That every question has two sides to it and opinions are liable to depend on points of view is an idea so familiar to most of us as to amount almost to a platitude. But, like many platitudes, its truth may be experienced at different levels of intensity. In the first scene of the “Portal of Initiation” Rudolf Steiner puts into the mouth of one of his characters a speech which suggests that this experience, if it be extended to include an actual sympathetic penetration into the points of view, the varied “Meinungen und Gesinnungen,” from which different personal opinions originate, may be a positively shattering one. And even at lesser levels of intensity the experience may be most heavily oppressive, especially to-day when intellectual antagonists so often lack that modicum of common ground which is necessary before even a decent fight can be arranged.
To approach, for example, the weekly periodicals with a mind undulled by the monotonous excesses of vulgar journalism, to attempt to read these papers in the same way and with the same degree of sympathy which one brings to bear on a good book is to expose oneself to precisely such an oppressive experience. The literary world appears to have banished intolerance, only to replace it by contempt. This indifference and contempt for what the other fellow has to say comes out not so much in what is said as in the way in which it is all expressed.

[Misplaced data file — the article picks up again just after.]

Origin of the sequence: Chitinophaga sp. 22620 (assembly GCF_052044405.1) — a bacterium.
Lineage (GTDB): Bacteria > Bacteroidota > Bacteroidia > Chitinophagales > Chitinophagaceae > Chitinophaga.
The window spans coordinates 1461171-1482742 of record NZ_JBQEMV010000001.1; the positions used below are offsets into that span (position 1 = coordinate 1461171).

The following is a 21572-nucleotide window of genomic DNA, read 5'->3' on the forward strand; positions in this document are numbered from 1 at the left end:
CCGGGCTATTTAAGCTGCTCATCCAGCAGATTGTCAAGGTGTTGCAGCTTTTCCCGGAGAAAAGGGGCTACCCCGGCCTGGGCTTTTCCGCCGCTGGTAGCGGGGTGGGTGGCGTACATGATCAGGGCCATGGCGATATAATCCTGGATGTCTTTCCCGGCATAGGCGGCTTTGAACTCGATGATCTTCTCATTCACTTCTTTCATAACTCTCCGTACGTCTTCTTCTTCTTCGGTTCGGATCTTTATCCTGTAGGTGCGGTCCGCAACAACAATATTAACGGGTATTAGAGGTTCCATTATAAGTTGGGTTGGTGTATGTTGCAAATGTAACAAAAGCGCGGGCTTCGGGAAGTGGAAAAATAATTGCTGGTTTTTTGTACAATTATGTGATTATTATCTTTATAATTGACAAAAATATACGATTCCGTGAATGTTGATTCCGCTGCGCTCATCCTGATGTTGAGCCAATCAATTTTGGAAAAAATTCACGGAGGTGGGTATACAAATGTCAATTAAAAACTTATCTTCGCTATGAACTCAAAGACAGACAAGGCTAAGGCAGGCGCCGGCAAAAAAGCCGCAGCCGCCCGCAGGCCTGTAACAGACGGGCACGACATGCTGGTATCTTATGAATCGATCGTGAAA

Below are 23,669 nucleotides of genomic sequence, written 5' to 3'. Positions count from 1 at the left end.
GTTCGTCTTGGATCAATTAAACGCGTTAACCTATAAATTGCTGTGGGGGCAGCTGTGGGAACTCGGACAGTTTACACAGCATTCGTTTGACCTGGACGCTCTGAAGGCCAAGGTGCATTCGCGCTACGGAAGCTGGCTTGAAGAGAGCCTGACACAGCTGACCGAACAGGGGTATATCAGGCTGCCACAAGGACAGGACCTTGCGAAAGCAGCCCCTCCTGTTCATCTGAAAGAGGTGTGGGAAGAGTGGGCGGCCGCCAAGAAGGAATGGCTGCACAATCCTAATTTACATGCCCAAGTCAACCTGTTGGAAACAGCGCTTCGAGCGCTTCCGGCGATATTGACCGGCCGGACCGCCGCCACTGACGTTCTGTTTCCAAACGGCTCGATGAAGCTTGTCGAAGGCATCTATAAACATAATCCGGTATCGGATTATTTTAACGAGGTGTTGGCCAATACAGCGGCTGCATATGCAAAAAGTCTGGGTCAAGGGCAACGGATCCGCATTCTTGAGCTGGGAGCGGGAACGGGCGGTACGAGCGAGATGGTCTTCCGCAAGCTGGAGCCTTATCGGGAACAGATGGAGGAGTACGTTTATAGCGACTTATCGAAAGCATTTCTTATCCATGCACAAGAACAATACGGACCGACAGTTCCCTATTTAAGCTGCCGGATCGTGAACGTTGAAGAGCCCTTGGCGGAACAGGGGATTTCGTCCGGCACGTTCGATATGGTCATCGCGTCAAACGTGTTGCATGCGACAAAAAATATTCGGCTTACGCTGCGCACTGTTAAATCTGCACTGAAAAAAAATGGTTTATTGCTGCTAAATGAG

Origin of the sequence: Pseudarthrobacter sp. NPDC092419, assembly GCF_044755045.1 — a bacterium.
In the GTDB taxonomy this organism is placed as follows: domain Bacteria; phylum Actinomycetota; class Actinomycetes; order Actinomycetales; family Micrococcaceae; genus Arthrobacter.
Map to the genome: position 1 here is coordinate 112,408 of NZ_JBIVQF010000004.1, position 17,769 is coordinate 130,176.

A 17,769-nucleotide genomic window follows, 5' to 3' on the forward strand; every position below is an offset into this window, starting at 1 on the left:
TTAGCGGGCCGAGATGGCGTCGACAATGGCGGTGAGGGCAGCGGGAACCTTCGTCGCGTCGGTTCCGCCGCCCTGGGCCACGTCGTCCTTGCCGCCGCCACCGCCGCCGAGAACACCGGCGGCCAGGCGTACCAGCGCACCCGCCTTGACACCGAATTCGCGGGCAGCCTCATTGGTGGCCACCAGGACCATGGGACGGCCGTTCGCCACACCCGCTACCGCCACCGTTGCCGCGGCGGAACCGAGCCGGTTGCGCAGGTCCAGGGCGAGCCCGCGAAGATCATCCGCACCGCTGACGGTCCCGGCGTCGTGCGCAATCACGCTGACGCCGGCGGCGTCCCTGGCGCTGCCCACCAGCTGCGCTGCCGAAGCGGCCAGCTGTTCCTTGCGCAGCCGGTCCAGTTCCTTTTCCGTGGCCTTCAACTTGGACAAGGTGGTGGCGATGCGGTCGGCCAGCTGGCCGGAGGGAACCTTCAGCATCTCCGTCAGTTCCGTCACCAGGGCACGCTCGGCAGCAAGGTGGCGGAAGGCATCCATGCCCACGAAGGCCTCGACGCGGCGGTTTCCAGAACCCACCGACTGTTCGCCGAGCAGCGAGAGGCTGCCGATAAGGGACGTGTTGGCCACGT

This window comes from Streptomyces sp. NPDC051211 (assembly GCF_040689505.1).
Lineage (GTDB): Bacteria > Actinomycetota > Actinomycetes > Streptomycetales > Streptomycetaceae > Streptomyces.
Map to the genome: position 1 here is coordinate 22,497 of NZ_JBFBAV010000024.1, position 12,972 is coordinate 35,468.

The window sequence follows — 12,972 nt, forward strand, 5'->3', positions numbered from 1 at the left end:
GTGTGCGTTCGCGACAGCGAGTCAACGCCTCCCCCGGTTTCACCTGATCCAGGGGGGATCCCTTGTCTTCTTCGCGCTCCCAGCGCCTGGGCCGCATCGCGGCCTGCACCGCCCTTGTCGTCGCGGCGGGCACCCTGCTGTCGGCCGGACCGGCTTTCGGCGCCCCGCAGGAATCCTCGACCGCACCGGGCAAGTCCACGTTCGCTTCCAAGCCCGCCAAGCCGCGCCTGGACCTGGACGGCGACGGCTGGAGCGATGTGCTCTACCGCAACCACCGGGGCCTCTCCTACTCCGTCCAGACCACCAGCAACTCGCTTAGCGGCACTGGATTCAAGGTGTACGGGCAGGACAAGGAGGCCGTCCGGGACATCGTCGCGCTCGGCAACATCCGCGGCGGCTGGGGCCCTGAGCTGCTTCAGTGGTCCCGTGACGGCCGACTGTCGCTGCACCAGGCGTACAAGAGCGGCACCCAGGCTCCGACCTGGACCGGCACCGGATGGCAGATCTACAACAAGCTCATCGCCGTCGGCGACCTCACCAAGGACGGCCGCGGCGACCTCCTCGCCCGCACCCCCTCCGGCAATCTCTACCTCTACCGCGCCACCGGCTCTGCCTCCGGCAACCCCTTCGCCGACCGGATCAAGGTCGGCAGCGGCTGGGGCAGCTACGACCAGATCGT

A good example occurred not long ago. One of the political and literary weeklies took to publishing under the heading “Current Cant” half a column of the more fatuous written and spoken utterances of well-known men or newspapers during the week. No comment was added. It was a good enough joke that such things should have been said at all. Shortly afterwards another well-known weekly adopted the same device (under the heading “This England”), and it was not long before there came a week in which each paper included in its inanity column a quotation from the other! You have two groups perfectly tolerant of each other; only each thinks and feels about the other as if it were composed entirely of flat-earthers. That is all.
Even the correspondence columns catch the infection and I at any rate seem to be constantly running my eye down a letter to the editor which begins: